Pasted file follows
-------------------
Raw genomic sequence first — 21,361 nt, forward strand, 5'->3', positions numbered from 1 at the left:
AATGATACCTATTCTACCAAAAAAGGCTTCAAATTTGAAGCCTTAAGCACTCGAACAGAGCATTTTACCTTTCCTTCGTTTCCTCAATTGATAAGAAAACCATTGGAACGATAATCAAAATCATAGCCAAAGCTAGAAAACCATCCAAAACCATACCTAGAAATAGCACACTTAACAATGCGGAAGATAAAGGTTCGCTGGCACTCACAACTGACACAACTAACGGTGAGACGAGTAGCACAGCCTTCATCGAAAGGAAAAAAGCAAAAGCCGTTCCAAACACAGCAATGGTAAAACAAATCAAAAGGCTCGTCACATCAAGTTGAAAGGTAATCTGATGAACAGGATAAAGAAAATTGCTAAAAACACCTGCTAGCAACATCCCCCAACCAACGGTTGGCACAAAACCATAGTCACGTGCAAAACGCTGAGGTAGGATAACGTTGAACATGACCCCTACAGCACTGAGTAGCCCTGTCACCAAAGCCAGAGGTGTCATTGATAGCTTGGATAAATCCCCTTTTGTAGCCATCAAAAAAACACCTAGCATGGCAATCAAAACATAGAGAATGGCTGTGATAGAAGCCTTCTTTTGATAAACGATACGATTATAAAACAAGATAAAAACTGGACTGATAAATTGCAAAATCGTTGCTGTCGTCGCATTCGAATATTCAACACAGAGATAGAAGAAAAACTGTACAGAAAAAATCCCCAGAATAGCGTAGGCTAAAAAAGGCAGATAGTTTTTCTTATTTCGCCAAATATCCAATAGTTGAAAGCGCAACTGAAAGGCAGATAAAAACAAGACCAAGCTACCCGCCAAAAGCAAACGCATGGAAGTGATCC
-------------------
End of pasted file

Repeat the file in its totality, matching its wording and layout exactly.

Raw genomic sequence first — 21,361 nt, forward strand, 5'->3', positions numbered from 1 at the left:
AATGATACCTATTCTACCAAAAAAGGCTTCAAATTTGAAGCCTTAAGCACTCGAACAGAGCATTTTACCTTTCCTTCGTTTCCTCAATTGATAAGAAAACCATTGGAACGATAATCAAAATCATAGCCAAAGCTAGAAAACCATCCAAAACCATACCTAGAAATAGCACACTTAACAATGCGGAAGATAAAGGTTCGCTGGCACTCACAACTGACACAACTAACGGTGAGACGAGTAGCACAGCCTTCATCGAAAGGAAAAAAGCAAAAGCCGTTCCAAACACAGCAATGGTAAAACAAATCAAAAGGCTCGTCACATCAAGTTGAAAGGTAATCTGATGAACAGGATAAAGAAAATTGCTAAAAACACCTGCTAGCAACATCCCCCAACCAACGGTTGGCACAAAACCATAGTCACGTGCAAAACGCTGAGGTAGGATAACGTTGAACATGACCCCTACAGCACTGAGTAGCCCTGTCACCAAAGCCAGAGGTGTCATTGATAGCTTGGATAAATCCCCTTTTGTAGCCATCAAAAAAACACCTAGCATGGCAATCAAAACATAGAGAATGGCTGTGATAGAAGCCTTCTTTTGATAAACGATACGATTATAAAACAAGATAAAAACTGGACTGATAAATTGCAAAATCGTTGCTGTCGTCGCATTCGAATATTCAACACAGAGATAGAAGAAAAACTGTACAGAAAAAATCCCCAGAATAGCGTAGGCTAAAAAAGGCAGATAGTTTTTCTTATTTCGCCAAATATCCAATAGTTGAAAGCGCAACTGAAAGGCAGATAAAAACAAGACCAAGCTACCCGCCAAAAGCAAACGCATGGAAGTGATCC